ALBUQUERQUE, N.M. — The New Mexico Senate has narrowly stopped the furtherance of a proposed bill that would have legalized physician-assisted suicide in the state.
Senate Bill 252 was voted down 22-20 as seven Democrats joined the Republicans who opposed the measure.
“A health care provider may provide medical aid in dying to an adult patient if the health care provider determines that the patient: (1) has capacity; (2) has a terminal illness; (3) has voluntarily made the request for medical aid in dying,” the bill read in part.
It requires the ailing patient to sign a form that attests that they have six months or less to live and that they understand that they will die if they take the requested lethal prescription. Two witnesses are also required to sign the document, and two doctors must attest that the person is mentally competent.
The bill had been presented by Sens. Liz Stefanics, D-Cerrillos, and Deborah Armstrong, D-Albuquerque, and cleared the Senate Public Affairs Committee on March 3.
However, it was also opposed by Republican Gov. Susana Martinez and Right to Life New Mexico, as well as Catholic groups in the state.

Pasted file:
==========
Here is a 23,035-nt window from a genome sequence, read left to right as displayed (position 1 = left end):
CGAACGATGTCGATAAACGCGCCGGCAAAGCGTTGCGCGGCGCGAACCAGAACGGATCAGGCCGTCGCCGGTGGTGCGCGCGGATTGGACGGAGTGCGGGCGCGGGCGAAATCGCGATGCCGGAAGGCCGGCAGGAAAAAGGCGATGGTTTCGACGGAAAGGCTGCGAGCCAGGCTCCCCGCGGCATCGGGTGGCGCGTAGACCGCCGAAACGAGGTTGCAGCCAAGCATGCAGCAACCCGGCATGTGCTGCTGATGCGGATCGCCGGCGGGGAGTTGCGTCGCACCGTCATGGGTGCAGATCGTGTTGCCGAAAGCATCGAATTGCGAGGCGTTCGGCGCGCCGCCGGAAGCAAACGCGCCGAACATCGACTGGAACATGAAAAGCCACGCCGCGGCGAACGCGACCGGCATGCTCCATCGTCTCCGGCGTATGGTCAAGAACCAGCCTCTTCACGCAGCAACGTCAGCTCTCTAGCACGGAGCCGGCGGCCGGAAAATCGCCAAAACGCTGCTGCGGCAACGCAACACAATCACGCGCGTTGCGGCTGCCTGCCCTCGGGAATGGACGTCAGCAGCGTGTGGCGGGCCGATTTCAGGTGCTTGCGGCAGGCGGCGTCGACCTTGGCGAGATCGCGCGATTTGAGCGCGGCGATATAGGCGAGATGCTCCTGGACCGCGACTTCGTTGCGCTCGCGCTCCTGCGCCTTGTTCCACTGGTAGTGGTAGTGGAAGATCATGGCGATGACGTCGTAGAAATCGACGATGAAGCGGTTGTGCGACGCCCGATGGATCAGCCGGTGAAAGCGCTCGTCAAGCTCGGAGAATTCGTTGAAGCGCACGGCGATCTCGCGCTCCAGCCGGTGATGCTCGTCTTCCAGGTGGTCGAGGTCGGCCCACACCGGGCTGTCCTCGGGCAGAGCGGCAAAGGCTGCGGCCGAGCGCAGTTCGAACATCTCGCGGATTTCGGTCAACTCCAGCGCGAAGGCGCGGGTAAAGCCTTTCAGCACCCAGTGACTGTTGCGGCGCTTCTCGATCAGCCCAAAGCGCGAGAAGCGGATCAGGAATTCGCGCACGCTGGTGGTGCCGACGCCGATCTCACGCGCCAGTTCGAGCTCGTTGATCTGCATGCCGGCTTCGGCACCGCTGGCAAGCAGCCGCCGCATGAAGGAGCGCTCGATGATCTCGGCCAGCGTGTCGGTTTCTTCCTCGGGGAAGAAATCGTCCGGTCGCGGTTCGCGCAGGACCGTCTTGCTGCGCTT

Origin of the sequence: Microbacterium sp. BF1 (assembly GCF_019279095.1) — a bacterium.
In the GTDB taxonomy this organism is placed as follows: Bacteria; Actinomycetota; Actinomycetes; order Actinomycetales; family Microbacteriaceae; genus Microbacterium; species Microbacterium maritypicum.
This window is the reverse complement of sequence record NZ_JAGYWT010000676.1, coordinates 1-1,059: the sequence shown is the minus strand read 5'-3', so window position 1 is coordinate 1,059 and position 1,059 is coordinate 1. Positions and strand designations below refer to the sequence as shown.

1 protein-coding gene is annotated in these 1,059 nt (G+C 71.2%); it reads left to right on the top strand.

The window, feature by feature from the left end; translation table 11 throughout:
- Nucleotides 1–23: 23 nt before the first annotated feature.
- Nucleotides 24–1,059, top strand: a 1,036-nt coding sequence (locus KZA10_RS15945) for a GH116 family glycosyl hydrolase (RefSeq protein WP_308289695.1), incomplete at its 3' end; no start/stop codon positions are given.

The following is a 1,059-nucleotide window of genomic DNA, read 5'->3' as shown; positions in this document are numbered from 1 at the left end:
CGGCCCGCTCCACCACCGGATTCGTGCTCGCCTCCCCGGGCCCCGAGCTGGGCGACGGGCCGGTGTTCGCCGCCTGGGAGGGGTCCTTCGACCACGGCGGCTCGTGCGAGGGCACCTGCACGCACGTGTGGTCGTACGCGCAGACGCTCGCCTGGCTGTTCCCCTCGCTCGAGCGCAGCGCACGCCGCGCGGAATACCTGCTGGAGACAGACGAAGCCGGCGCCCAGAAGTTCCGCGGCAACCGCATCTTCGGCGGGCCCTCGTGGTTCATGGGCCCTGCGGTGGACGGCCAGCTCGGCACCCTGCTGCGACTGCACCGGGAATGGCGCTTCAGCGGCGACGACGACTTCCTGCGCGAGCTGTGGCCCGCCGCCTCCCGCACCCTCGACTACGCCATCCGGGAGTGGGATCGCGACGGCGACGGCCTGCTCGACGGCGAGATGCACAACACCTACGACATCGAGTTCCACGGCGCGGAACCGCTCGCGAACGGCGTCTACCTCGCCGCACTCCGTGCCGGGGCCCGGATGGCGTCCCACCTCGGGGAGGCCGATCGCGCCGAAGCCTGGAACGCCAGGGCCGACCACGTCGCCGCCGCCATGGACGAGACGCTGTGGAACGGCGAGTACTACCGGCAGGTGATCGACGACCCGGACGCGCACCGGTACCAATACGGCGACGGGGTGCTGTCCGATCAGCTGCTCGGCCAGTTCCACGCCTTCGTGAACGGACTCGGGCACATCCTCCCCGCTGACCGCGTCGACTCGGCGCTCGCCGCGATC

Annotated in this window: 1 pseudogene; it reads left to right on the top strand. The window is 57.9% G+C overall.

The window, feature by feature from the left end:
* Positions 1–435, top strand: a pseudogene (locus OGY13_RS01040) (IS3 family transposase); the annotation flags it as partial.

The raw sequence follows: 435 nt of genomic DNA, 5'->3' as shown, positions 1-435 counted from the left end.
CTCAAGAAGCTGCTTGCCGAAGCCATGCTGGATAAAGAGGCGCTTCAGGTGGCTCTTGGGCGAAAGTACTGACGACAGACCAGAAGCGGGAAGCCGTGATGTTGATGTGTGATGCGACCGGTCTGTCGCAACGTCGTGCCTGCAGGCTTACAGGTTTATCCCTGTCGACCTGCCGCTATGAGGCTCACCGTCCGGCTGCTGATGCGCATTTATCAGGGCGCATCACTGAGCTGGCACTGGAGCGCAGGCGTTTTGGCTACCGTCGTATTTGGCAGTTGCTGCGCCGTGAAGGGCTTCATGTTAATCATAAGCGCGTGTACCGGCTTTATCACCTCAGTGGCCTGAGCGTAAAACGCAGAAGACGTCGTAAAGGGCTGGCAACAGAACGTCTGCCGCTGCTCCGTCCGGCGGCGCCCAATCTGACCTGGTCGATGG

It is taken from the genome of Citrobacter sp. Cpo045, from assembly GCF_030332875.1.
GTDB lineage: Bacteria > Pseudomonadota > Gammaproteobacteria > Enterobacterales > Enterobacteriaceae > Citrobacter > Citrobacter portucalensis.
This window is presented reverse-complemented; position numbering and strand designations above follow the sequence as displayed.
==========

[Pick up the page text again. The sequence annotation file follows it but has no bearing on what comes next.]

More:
“You have to be actively involved in some way, from educating yourself or giving support to the organizations that are educating others, or [being] involved in the political arena,” Right to Life Executive Director Dauneen Dolce told One News Now. “If you don’t do that, you are handing over our state [and] our laws, and the culture of death will come to us—and that will be from apathy.”
Assisted suicide is currently a fourth-degree felony in New Mexico. Last June, the state Supreme Court unanimously ruled that it was wrong for a lower court to strike down the state’s prohibition against euthanasia.
“If we were to recognize an absolute, fundamental right to physician aid in dying, constitutional questions would abound regarding legislation that defined terminal illness or provided for protective procedures to assure that a patient was making an informed and independent decision,” Justice Edward Chavez wrote on behalf of the panel.
The state Court of Appeals had likewise concluded that the right to life took precedence over the desire to die.
“At its core, aid in dying challenges the longstanding and historic interest in the protection of life until its natural end as well as the equally longstanding prohibition against assisting another in hastening that process,” it stated. “This treasured right to life is not only considered sacred under the common law but is also recognized as an inalienable right, even for those condemned to death.”
Job 14:5 explains that man’s “days are determined, the number of his months are with Thee; Thou hast appointed his bounds that he cannot pass.”